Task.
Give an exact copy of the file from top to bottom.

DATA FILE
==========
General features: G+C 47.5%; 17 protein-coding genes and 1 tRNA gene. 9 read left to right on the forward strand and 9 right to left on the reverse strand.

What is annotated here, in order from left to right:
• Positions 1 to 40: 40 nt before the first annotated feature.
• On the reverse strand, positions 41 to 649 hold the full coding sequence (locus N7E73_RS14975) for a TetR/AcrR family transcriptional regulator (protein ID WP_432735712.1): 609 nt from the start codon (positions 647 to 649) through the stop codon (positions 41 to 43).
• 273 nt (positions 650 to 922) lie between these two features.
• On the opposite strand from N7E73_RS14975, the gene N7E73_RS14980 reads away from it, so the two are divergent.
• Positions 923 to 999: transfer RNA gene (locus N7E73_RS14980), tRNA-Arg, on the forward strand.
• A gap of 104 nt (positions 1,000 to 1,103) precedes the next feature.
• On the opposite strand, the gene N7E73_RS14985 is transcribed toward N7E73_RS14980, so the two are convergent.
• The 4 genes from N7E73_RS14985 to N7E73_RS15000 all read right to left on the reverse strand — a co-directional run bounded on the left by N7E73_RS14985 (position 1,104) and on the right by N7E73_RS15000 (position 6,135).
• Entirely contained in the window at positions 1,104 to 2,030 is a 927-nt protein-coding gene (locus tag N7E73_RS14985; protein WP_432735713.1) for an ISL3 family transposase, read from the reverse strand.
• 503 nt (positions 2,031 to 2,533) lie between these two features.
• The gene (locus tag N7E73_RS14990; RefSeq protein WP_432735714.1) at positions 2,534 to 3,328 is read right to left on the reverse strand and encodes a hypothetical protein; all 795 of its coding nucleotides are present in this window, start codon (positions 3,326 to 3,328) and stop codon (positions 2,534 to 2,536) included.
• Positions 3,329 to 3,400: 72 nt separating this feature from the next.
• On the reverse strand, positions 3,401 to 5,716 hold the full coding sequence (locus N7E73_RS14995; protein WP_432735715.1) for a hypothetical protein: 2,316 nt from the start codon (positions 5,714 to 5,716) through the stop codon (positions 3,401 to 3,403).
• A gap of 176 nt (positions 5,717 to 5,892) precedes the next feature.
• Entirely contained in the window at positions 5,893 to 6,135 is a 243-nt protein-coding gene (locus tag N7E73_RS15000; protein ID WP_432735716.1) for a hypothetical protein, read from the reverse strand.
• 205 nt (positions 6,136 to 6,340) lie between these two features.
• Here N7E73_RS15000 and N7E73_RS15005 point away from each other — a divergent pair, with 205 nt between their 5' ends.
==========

General features: G+C 47.5%; 17 protein-coding genes and 1 tRNA gene. 9 read left to right on the forward strand and 9 right to left on the reverse strand.

What is annotated here, in order from left to right:
• Positions 1 to 40: 40 nt before the first annotated feature.
• On the reverse strand, positions 41 to 649 hold the full coding sequence (locus N7E73_RS14975) for a TetR/AcrR family transcriptional regulator (protein ID WP_432735712.1): 609 nt from the start codon (positions 647 to 649) through the stop codon (positions 41 to 43).
• 273 nt (positions 650 to 922) lie between these two features.
• On the opposite strand from N7E73_RS14975, the gene N7E73_RS14980 reads away from it, so the two are divergent.
• Positions 923 to 999: transfer RNA gene (locus N7E73_RS14980), tRNA-Arg, on the forward strand.
• A gap of 104 nt (positions 1,000 to 1,103) precedes the next feature.
• On the opposite strand, the gene N7E73_RS14985 is transcribed toward N7E73_RS14980, so the two are convergent.
• The 4 genes from N7E73_RS14985 to N7E73_RS15000 all read right to left on the reverse strand — a co-directional run bounded on the left by N7E73_RS14985 (position 1,104) and on the right by N7E73_RS15000 (position 6,135).
• Entirely contained in the window at positions 1,104 to 2,030 is a 927-nt protein-coding gene (locus tag N7E73_RS14985; protein WP_432735713.1) for an ISL3 family transposase, read from the reverse strand.
• 503 nt (positions 2,031 to 2,533) lie between these two features.
• The gene (locus tag N7E73_RS14990; RefSeq protein WP_432735714.1) at positions 2,534 to 3,328 is read right to left on the reverse strand and encodes a hypothetical protein; all 795 of its coding nucleotides are present in this window, start codon (positions 3,326 to 3,328) and stop codon (positions 2,534 to 2,536) included.
• Positions 3,329 to 3,400: 72 nt separating this feature from the next.
• On the reverse strand, positions 3,401 to 5,716 hold the full coding sequence (locus N7E73_RS14995; protein WP_432735715.1) for a hypothetical protein: 2,316 nt from the start codon (positions 5,714 to 5,716) through the stop codon (positions 3,401 to 3,403).
• A gap of 176 nt (positions 5,717 to 5,892) precedes the next feature.
• Entirely contained in the window at positions 5,893 to 6,135 is a 243-nt protein-coding gene (locus tag N7E73_RS15000; protein ID WP_432735716.1) for a hypothetical protein, read from the reverse strand.
• 205 nt (positions 6,136 to 6,340) lie between these two features.
• Here N7E73_RS15000 and N7E73_RS15005 point away from each other — a divergent pair, with 205 nt between their 5' ends.